S&P 2300? Give It Four Years: Ritholtz Chart
secular measured breakout
Source: BAML

 

It took more than 13 years, but the S&P 500 managed to eclipse its 2007 highs of 1576 earlier this year. This move takes it out of a long term trading range, and according to the Technical Analysts at Bank of America Merrill Lynch, marks a transition to a new secular bull market.

Some folks might disagree with that characterization. The arguments against are that one cannot tell for sure (and certainly not this soon) after new highs if they are false breakout or not; they may not stick if earnings fall or rates rise. Further, given the Fed’s role in driving stock prices, once “the Taper” begins, all bets are off as to whether we stay in the new trading range above SPX 1576.

Note that the false breakout was hellish for traders in the 1970s . . .

 

Continues here

 

 

 

 

Category: Cycles, Technical Analysis

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4 Responses to “Merrill’s Secular Road Map Projects S&P 500 2300 in 2017”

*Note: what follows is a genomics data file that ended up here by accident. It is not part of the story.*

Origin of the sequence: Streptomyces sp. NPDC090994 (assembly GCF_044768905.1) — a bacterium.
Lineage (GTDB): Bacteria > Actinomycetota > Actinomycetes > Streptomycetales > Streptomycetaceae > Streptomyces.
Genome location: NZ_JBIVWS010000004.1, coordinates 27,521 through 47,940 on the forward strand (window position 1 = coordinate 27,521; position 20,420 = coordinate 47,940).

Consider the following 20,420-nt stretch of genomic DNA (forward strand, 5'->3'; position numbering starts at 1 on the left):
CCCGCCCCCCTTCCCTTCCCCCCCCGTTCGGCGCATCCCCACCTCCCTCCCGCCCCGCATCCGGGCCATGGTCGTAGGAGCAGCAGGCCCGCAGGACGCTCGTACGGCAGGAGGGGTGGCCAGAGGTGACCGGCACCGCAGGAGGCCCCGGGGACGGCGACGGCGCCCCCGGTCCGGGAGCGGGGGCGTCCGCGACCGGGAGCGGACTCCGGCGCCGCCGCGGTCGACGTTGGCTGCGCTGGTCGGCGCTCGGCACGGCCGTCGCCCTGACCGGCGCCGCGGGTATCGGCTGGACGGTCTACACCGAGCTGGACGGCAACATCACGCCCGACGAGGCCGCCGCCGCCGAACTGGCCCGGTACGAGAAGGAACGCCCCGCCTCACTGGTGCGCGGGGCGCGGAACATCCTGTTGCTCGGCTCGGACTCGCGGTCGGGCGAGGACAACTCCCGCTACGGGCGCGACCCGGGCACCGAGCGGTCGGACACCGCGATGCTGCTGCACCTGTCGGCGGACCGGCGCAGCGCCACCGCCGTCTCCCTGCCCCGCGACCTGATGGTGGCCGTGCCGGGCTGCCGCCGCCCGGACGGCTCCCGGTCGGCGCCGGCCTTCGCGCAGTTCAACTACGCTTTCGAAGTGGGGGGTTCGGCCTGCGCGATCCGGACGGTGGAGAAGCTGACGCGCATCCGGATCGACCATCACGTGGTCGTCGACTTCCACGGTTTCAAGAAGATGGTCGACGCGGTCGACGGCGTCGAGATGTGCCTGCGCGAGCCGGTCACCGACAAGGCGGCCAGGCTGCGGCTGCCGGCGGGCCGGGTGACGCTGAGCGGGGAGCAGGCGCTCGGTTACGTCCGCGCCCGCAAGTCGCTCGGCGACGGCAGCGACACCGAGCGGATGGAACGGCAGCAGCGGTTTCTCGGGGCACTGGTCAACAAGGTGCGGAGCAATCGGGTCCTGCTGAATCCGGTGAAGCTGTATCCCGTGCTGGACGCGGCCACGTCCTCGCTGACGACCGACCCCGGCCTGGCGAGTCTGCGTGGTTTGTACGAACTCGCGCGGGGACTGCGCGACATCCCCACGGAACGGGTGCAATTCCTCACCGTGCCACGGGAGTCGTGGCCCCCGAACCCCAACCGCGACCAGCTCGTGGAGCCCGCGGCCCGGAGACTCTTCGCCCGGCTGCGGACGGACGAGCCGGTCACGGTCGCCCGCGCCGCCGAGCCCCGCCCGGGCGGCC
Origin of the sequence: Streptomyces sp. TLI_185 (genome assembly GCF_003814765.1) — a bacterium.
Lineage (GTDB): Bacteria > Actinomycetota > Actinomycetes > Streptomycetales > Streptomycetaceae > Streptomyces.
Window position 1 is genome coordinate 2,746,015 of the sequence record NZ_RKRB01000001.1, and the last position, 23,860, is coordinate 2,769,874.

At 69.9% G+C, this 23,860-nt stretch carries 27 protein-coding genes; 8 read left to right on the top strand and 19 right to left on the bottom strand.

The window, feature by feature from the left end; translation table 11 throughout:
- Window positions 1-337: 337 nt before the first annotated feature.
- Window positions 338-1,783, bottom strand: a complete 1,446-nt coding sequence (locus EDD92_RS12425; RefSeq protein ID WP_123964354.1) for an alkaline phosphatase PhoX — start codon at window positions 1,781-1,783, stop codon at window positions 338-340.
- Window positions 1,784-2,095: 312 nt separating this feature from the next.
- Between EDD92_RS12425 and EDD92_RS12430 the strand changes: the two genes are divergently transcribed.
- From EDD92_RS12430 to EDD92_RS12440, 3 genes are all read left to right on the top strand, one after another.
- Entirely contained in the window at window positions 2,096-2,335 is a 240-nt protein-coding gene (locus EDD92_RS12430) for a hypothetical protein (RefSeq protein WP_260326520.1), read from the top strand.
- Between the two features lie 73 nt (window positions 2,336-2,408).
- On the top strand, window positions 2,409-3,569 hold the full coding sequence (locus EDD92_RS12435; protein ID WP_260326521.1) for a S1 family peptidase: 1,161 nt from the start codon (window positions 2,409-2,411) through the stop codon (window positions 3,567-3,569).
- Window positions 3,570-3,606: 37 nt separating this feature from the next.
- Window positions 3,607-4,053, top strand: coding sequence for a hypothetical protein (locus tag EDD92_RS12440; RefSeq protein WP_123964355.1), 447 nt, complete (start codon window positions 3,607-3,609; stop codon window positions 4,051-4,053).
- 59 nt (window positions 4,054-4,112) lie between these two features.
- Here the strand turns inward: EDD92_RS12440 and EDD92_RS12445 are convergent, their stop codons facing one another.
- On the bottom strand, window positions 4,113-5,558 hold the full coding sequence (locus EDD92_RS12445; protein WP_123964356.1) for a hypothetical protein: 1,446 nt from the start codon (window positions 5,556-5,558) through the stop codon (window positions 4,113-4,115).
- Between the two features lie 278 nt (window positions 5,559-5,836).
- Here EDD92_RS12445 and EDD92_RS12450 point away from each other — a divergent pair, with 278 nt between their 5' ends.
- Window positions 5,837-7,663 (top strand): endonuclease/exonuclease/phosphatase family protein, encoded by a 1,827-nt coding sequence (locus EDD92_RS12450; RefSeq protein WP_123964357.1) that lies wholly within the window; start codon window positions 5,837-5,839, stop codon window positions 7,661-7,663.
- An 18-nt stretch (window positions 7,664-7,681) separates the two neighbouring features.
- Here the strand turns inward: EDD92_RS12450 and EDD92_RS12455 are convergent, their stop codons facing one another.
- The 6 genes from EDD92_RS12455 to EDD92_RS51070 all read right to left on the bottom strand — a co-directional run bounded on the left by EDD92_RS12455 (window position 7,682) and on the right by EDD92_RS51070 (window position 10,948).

1. Mr.-Vix-It says:

    10 year inflation-adjusted rolling returns have been positive for far too long (since beginning of 2011) for this to be anything other than a secular bull market. Based on the past two secular bull markets, we are likely to see S&P 500 get near 8000 (let alone a paltry 2300) by the end of this secular bull. Obviously there will be serious corrections along the way to buy with both hands but even something as catastrophic as the ’87 crash couldn’t derail a secular bull. I can understand short-term negativity from investors but long-term it does not make sense here.

    http://allfinancialmatters.com/wp-content/uploads/2013/07/SandP500_10-Year_Rolling_Returns_with-CPI.pdf

  2. rd says:

    It all sounds reasonable.

    Congress looks primed to initiate a major spendng boom similar to the WW II “Arsenal of Democracy” spending which would potentially drive the market way up.

    Meanwhile, QE infinity should be equivalent of Nixon going off the gold standard once and for all which should be able to drive inflation up enough to drive the markets up quite a bit as they try to keep pace with the cost of living.

    It definitely sounds like I should sell all of my bonds and go 100% stocks.

  3. Anonymous37 says:

    It took more than 13 years, but the S&P 500 managed to eclipse its 2007 highs of 1576 earlier this year.

    Is that a typo? Was the high in 2000, or did it take more than 6 years?